For more information about Restore the Delta, go to: http://www.restorethedelta.org  

Dan Bacher :: Restore the Delta opposes both twin and single tunnel proposals
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I've never understood (0.00 / 0)
As your piece correctly points out, farmers in the Central Valley who knew they faced uncertain water supplies because they have what are called "junior" water rights--and knew they were planting in an arid area--still plant water-intensive crops with a need for continuous water supplies. This has never made sense to me. Nor does it make sense to me that the state should spend billions ($51 last I heard for one tunnel) to rescue them from this poor business decision.

I have never understood why the needs of Central Valley farmers and developers should trump Delta farmers and fishermen--many of whom have "senior" water rights. Both provide food and jobs for Californians. But the folks in the Delta seem to get ignored a lot.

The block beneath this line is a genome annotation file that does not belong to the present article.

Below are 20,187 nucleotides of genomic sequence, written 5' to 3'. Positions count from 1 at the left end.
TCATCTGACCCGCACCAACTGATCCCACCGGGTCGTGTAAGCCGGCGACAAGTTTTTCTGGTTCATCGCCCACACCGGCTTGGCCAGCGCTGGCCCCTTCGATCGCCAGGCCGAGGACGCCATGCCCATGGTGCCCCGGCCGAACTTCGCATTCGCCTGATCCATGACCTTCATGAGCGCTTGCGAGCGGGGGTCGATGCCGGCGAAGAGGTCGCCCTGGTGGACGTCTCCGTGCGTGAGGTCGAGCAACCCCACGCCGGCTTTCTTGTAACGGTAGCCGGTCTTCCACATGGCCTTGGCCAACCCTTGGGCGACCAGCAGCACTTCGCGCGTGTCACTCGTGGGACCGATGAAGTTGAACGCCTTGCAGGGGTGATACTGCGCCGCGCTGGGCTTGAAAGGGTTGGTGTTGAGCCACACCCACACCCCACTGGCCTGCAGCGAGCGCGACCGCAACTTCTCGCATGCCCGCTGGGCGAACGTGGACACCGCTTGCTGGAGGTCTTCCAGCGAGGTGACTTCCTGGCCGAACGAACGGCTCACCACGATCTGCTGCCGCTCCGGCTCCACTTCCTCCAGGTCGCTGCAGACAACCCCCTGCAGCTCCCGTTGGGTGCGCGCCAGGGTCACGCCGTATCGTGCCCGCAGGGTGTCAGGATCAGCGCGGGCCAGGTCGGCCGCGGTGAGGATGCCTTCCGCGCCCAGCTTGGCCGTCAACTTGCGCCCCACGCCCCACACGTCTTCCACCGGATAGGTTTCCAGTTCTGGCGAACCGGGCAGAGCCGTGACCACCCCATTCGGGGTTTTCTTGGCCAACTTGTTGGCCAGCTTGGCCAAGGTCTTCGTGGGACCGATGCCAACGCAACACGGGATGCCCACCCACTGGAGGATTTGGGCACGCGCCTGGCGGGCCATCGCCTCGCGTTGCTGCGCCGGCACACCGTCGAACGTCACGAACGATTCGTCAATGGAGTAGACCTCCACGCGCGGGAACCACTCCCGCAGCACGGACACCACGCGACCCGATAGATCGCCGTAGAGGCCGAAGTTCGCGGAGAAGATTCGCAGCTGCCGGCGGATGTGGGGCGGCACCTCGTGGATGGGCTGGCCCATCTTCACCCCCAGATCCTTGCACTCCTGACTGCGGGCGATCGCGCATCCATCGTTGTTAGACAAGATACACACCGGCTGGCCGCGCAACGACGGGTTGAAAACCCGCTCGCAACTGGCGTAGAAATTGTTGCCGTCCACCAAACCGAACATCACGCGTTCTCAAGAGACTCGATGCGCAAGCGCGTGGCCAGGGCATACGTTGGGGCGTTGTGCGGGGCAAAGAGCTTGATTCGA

I have never understood why nobody is talking about using water more wisely, and about protecting groundwater supplies. Anybody who drives through the Central Valley sees farmers using overhead watering in the middle of the day. This is a very wasteful way to use water. Plus, farmers there have destroyed their own water table by overpumping and by introducing high levels of fertilizer and pesticide into it. In many farming communities, residents can no longer use the water to drink or wash. Plus, the ground is subsiding so much from overpumping that they can measure it from space.

I don't know why nobody is proposing to use existing infrastructure to move whatever water is deemed appropriate. It would be a lot cheaper than building new tunnels.

I don't see why the governor thinks it's okay to overturn 150 years of water-rights court cases as an executive decision.

But, most important, I agree with the chief that we need to spend money cleaning up the upstream pollution that's ruining the Delta water. Otherwise we're just spreading the badly treated wastewater that cities are pumping into the rivers, and that is ruining the delta ecosystem.

One tunnel or two will not solve any of these existing issues. Nor will it solve future ones. Worse yet, the last proposal to fund this scheme relied on taxpayer funding, rather than the typical user-funded plan. And it allowed the state to sell the infrastructure to private buyers after the public paid for it. This was not a good deal for taxpayers when they did it with the Kern Water Bank. If the governor is still proposing this, I doubt it will be any better.